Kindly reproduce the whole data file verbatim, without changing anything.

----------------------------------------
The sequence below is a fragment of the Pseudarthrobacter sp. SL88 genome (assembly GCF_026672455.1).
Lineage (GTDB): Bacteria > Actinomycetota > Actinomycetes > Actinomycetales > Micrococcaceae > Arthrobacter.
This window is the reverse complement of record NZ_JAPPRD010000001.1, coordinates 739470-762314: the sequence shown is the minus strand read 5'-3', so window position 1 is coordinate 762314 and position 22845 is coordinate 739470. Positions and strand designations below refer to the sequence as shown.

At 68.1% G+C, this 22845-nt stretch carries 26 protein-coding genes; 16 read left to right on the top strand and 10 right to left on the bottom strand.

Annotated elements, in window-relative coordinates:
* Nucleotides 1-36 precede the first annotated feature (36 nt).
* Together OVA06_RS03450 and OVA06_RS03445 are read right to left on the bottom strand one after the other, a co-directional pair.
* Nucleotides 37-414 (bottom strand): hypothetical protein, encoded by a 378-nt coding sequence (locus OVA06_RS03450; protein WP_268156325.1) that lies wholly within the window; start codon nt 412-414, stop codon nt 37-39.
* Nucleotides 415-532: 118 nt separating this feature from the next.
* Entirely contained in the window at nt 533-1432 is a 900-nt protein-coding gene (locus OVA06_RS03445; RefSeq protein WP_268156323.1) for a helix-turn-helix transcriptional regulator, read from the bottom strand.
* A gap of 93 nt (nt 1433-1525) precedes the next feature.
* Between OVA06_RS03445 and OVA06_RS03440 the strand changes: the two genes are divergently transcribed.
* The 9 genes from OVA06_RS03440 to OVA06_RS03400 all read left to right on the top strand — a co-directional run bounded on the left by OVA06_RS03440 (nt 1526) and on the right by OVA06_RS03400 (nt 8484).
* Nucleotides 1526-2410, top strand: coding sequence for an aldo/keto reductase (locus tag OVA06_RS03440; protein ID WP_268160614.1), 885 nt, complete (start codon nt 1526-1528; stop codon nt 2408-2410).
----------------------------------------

The sequence below is a fragment of the Pseudarthrobacter sp. SL88 genome (assembly GCF_026672455.1).
Lineage (GTDB): Bacteria > Actinomycetota > Actinomycetes > Actinomycetales > Micrococcaceae > Arthrobacter.
This window is the reverse complement of record NZ_JAPPRD010000001.1, coordinates 739470-762314: the sequence shown is the minus strand read 5'-3', so window position 1 is coordinate 762314 and position 22845 is coordinate 739470. Positions and strand designations below refer to the sequence as shown.

At 68.1% G+C, this 22845-nt stretch carries 26 protein-coding genes; 16 read left to right on the top strand and 10 right to left on the bottom strand.

Annotated elements, in window-relative coordinates:
* Nucleotides 1-36 precede the first annotated feature (36 nt).
* Together OVA06_RS03450 and OVA06_RS03445 are read right to left on the bottom strand one after the other, a co-directional pair.
* Nucleotides 37-414 (bottom strand): hypothetical protein, encoded by a 378-nt coding sequence (locus OVA06_RS03450; protein WP_268156325.1) that lies wholly within the window; start codon nt 412-414, stop codon nt 37-39.
* Nucleotides 415-532: 118 nt separating this feature from the next.
* Entirely contained in the window at nt 533-1432 is a 900-nt protein-coding gene (locus OVA06_RS03445; RefSeq protein WP_268156323.1) for a helix-turn-helix transcriptional regulator, read from the bottom strand.
* A gap of 93 nt (nt 1433-1525) precedes the next feature.
* Between OVA06_RS03445 and OVA06_RS03440 the strand changes: the two genes are divergently transcribed.
* The 9 genes from OVA06_RS03440 to OVA06_RS03400 all read left to right on the top strand — a co-directional run bounded on the left by OVA06_RS03440 (nt 1526) and on the right by OVA06_RS03400 (nt 8484).
* Nucleotides 1526-2410, top strand: coding sequence for an aldo/keto reductase (locus tag OVA06_RS03440; protein ID WP_268160614.1), 885 nt, complete (start codon nt 1526-1528; stop codon nt 2408-2410).